companies convert their foreign balance sheet into their home currency, the
line items will capture true investments and currency-based translations. These
currency effects can be partially undone by subtracting the increase in the item “Foreign currency translation
adjustments” from the accumulated other comprehensive income (loss) statement.
Nonetheless, this item may include operating and nonoperating items. In the
case of ATVI, these adjustments are rather small, therefore I include them in
the computation of FCFF and consider their value to be zero going forward.

In 2016, ATVI’s FCFF is
lower-than-usual due to the increase in acquired intangibles and goodwill
associated with King’s acquisition. 

 

5.1.2 Performance Analysis

To analyze performance, I
focus on the main elements of value creation: ROIC and revenue growth. A
complete analysis of past performance will support forecasts. Appendix 3
presents ATVI’s performance measures, including revenue growth rates, ROIC
decomposition, and financing ratios.

 

5.1.2.1 ROIC

Since ATVI relies on
significant investments in intangibles, such as software development and
franchises, the value of these resources is included in the calculation of
ROIC. This view is consistent with the formulation of ATVI’s invested capital.
Koller et al. (2015) suggest the following ROIC decomposition:

 

 

(17)

 

First, operating margin
(EBIT-to-revenues) is analyzed. Figure 7 shows a summary of ATVI’s historical
operating margin and its elements.

As can be seen, product costs have been decreasing over the last
three years as a percentage of revenues. This is clearly the effect of the
increase in revenues from digital channels. As previously mentioned, this
distribution channel has typically lower costs when compared to retail
channels. Also, game operations and distribution costs increased dramatically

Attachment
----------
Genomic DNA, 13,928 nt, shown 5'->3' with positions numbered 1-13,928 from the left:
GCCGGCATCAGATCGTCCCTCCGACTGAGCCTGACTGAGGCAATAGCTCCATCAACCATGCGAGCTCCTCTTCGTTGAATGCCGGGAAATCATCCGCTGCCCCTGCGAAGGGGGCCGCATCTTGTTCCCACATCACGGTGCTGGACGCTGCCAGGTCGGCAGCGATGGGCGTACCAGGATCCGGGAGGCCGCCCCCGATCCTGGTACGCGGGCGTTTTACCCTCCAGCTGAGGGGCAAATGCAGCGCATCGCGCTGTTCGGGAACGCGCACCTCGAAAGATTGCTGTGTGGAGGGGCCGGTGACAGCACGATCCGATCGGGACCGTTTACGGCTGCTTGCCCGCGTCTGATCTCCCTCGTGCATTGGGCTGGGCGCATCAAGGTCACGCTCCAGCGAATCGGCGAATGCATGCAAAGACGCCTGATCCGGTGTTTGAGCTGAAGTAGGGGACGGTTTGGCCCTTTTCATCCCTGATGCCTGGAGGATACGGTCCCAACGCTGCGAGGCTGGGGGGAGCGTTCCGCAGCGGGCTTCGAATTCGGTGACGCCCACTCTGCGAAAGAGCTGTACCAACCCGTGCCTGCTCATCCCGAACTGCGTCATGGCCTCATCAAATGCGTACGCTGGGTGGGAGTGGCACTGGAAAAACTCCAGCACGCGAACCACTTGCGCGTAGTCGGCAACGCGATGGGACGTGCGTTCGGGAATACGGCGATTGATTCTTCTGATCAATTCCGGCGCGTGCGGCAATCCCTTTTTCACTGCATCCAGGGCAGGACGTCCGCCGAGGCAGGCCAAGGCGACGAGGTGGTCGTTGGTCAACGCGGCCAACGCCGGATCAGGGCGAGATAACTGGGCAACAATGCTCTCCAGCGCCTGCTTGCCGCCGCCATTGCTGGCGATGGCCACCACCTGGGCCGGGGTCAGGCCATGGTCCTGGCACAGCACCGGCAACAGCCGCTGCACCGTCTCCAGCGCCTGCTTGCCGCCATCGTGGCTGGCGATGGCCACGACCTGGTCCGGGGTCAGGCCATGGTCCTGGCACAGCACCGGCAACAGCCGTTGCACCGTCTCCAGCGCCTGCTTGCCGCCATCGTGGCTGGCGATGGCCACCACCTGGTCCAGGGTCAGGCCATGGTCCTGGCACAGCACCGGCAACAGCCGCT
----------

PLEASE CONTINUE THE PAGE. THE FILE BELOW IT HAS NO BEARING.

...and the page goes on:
in 2016. These represent the costs to operate games, such as server maintenance
costs and customer service. The rise of this item means that ATVI has been
increasing its expenditures to support the growing online activity across its
titles, especially after the acquisition of King which increased the total
number of titles. Additionally, sales and marketing-to-revenues increased almost
3% in 2016. This is due to the amortization expense of the customer base intangible
asset acquired from King. Finally, software royalties, amortization, and IP
licenses increased slightly in 2016 due to the additional amortization expenses
related to King’s franchises. More titles ultimately lead to an increase in
this item. It is also important to note that, even though all the other ratios
appear to be fairly stable over the years, ATVI has been increasing its
marketing and product development efforts. This is consistent with the industry
cost structure. The two costs combined accounted for 33% of the revenues in
2016. To

conclude, although
product costs have been decreasing over time, the expenses related to the King
acquisition led to an operating margin of 20,1% in 2016, a decrease of 6,4%
since 2015, and to a lower ROIC of 14%.

Second, ATVI’s capital
turnover (revenues-to-invested capital) averages at 0,77. As expected, this is
primarily driven by the efficiency of goodwill and intangibles.